I watched pretty much all of the live coverage of the first full night of the Republican National Convention. I even watched it on C-SPAN so I wouldn’t get the spin of my usual (and favorite) talking heads! I truly wanted to hear what so many of these Republicans were going to say, and I hoped I’d actually hear something I’d like.
What I saw, though, was striking.
The Republican National Committee obviously made a serious point of having diversity of all sorts on the stage — women, women of color, men of color, men of girth, young women, older speakers. If you only saw what was happening on that stage, you would think that the Republican Party truly is a big tent kind of gang!
Those are just a few examples of the GOP’s diversity parade. But if you watched the cutaways to the crowds, it was a sea of white people. Had the diverse delegates all taken a potty break at the same time?
Now, I have nothing against white people. I’m actually one of my favorite white people! But a political party can’t expect to broaden its scope if there is a major lack of diversity in its delegates — the true party faithful who worked hard enough to be rewarded with a slot as an official delegate at its party’s Political-Palooza!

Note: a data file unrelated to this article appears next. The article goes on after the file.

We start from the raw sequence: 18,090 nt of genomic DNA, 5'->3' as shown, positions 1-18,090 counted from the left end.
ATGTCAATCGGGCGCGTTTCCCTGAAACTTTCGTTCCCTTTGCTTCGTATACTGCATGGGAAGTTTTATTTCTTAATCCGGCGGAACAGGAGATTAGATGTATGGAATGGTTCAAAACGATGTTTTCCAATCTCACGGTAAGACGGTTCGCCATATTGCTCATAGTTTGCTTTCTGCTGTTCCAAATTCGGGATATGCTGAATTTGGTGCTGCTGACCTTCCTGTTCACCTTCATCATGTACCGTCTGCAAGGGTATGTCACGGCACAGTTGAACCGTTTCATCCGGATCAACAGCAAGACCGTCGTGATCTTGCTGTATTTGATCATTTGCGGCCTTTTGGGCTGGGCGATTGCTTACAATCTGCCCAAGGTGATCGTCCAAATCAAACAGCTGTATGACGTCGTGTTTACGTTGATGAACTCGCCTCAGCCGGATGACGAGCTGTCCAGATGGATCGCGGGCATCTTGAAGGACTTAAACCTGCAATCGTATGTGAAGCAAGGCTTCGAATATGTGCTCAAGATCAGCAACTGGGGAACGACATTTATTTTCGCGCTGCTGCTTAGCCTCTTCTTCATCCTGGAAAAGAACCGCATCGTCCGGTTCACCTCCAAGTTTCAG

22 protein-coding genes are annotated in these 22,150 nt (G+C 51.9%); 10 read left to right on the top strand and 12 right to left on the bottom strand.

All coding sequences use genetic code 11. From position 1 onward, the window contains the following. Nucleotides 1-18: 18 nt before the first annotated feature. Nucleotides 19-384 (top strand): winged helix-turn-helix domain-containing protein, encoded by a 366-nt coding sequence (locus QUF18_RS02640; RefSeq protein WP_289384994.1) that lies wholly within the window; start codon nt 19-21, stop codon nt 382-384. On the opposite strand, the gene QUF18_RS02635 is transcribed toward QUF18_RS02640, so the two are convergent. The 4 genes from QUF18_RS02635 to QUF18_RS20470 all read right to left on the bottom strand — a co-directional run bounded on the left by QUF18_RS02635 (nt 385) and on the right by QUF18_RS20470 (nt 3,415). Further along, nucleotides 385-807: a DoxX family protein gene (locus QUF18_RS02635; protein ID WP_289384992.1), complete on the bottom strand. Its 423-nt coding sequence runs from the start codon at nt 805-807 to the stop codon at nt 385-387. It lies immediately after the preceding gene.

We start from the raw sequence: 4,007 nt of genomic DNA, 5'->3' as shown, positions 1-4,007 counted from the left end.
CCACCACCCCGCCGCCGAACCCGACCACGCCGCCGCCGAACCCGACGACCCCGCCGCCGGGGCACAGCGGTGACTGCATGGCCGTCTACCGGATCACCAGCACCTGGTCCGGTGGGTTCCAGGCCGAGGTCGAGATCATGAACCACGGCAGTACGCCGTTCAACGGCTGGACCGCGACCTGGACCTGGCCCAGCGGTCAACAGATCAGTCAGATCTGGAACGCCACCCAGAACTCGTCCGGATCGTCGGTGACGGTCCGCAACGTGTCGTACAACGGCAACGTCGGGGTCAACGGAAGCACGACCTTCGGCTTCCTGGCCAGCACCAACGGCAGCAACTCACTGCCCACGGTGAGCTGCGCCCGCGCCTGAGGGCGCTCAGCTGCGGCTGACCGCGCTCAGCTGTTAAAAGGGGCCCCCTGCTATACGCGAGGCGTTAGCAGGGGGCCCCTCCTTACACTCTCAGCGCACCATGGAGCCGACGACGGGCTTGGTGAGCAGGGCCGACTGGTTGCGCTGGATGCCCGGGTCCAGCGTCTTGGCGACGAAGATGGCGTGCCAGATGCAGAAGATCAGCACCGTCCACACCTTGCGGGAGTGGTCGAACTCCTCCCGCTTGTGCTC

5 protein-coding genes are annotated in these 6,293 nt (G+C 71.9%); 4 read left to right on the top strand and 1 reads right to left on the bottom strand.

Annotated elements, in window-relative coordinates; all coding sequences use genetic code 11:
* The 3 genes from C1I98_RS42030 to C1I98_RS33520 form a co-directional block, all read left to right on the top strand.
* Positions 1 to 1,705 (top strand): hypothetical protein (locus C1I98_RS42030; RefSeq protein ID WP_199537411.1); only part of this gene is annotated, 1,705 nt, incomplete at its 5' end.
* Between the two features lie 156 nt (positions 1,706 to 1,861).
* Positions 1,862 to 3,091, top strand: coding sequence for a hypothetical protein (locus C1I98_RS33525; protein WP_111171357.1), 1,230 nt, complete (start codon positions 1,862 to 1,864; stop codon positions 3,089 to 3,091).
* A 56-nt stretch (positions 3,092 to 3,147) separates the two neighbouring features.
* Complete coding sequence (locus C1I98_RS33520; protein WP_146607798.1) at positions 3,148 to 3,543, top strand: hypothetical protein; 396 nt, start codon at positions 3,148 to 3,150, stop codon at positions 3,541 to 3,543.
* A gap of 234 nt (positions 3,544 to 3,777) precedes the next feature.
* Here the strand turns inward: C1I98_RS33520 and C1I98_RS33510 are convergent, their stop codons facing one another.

Of course, there are exceptions. But I was watching and I didn’t see much other than a bunch of Caucasian folks. But that’s not the only reason I’m questioning the GOP’s commitment to inclusivity. These were the same folks who threw nuts at an African-American camera person for a major network covering the event, yelling, “This is how we feed animals!”
Should we give those two delegates the benefit of the doubt that their outburst was less about racism and more about their hate of the media? I’m not really feeling that generous today. Especially as the mom of a daughter of color who already perceives that the world seems like us white folks more than her. I can explain it and spin it all I want when I have my parenting hat on, but at the end of the day, I have to be honest with my daughter, who’s getting ready for the seventh-grade.
There are hateful, racist people who will do things like throwing food and calling people names. And, sadly, that sort of behavior will only go away if the settings in which they occur are more diverse.
We’ll see how many faces of color we see tonight during Paul Ryan’s VP nomination acceptance speech. I’m not holding my breath.
Image via iStockPhoto/Steve Christensen